The Stories
25 Years Later
The Extras
The Credits
© 2024
The Grand Island Independent
422 W 1st Street.
Grand Island, NE 68801
Terms of Use | Contacts | Advertise
This material may not be published, broadcast, rewritten or redistributed.
AP materials © Associated Press. All rights reserved.

June 5, 1980
Fires don't worry city officials

By Dick Placzek
Independent Staff Writer

Even with little or no water pressure available in town, Grand Island Fire Department and surrounding volunteer departments are capable of handling minor fires that could erupt.

But, according to George Arnett, chief of the City Fire Department, the major threat of fire officials is still gas leaks in the damaged areas of town.

"We have no idea what shape the gas lines are in," Arnett said. "The gas problem is still our worst problem and I don't think the gas will be turned on in the damaged areas at this time."

If a fire does break out, Arnett said the department's 3,000 gallon tanker and various other 200 gallon pumpers would be able to handle most emergencies.

"We actually use a little less than 100 gallons to fight residential fires but even with the large tanker we wouldn't be able to put out a three-alarm blaze," Arnett cautioned. He said city water would be turned on to fight a potentially huge blaze, but it still wouldn't put out a major fire.

And if a gas leak starts a major fire, the damaged areas scattered with dry debris would ignite like tinder.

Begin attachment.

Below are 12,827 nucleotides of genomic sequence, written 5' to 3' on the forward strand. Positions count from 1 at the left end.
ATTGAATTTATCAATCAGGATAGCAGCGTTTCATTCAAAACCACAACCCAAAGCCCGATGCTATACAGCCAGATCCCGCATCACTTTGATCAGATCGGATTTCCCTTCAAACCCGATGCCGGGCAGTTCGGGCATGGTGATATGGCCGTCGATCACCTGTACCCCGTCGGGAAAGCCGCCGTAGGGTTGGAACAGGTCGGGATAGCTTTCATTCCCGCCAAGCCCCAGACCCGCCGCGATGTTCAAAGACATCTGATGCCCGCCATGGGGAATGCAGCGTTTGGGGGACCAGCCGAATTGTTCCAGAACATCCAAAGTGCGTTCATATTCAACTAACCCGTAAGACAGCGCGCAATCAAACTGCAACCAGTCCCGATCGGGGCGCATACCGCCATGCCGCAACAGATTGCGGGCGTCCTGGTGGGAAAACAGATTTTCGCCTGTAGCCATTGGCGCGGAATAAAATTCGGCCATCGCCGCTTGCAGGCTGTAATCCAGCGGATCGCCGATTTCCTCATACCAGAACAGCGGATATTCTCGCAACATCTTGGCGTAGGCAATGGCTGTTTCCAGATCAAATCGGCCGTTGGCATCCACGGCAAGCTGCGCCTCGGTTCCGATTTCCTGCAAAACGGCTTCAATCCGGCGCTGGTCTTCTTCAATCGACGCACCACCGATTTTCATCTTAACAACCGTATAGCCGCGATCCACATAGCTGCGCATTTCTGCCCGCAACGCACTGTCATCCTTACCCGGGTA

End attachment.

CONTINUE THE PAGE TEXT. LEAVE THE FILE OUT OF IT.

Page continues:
Lt. Rick Olson of the Grand Island Fire Department said a city-wide burning ban has been imposed indefinitely.

Ken Hilligas, manager of the Grand Island division of Northwester Public Service Co., said he is aware of the possible dangerous situation of gas leakage and is "more concerned about it than Arnett."

Hilligas said gas was being turned on late Wednesday to some of the livable homes in the devastated districts. However, gas will be terminated at homes that were leveled and have no occupants.

The gas manager said it's been a misconception that all of the gas in town was shut off since the storm first struck Tuesday night but only 20 percent has actually been turned off.

"We're checking the homes to see if there is too much damage to restore the gas," Hilligas said. He said when gas is turned on, it includes a whole area of homes. The homes that are too badly damaged will be bypassed.

Officials at volunteer fire departments surrounding the Grand Island area are not overly concerned about the possibility of a fire outbreak.

Art Gulzow, chief of the southside Grand Island Rural Fire Department, said they transport most of their water to fight fires.

"We cover the perimeter of the city and pump water from any water available if we need more than we can carry," he said. "If there are lakes, irrigation wells or anyplace else with water, we could pump from them all night."

In addition to the city and volunteer fire departments, Arnett said trucks and workers from all over the area came to town and were prepared for any situation.

"We sent most of them home yesterday (Wednesday) because we thought our men could handle anything that should come up," Arnett said. "The Hastings tanker truck is still here because they were used to wash gas from overturned cars off the street."

Arnett said the state electrical inspector, the fire department and the state Marshall were starting a check Thursday afternoon of all damaged buildings in town and he urged all business owners with damage to call the station.

"We'll check all the buildings for gas leaks and see if they're structurally sound and electrically safe. We should make a heckuva dent in two-to-three days."

Arnett cautioned any one from going into the damaged buildings because of the threat of roofs collapsing.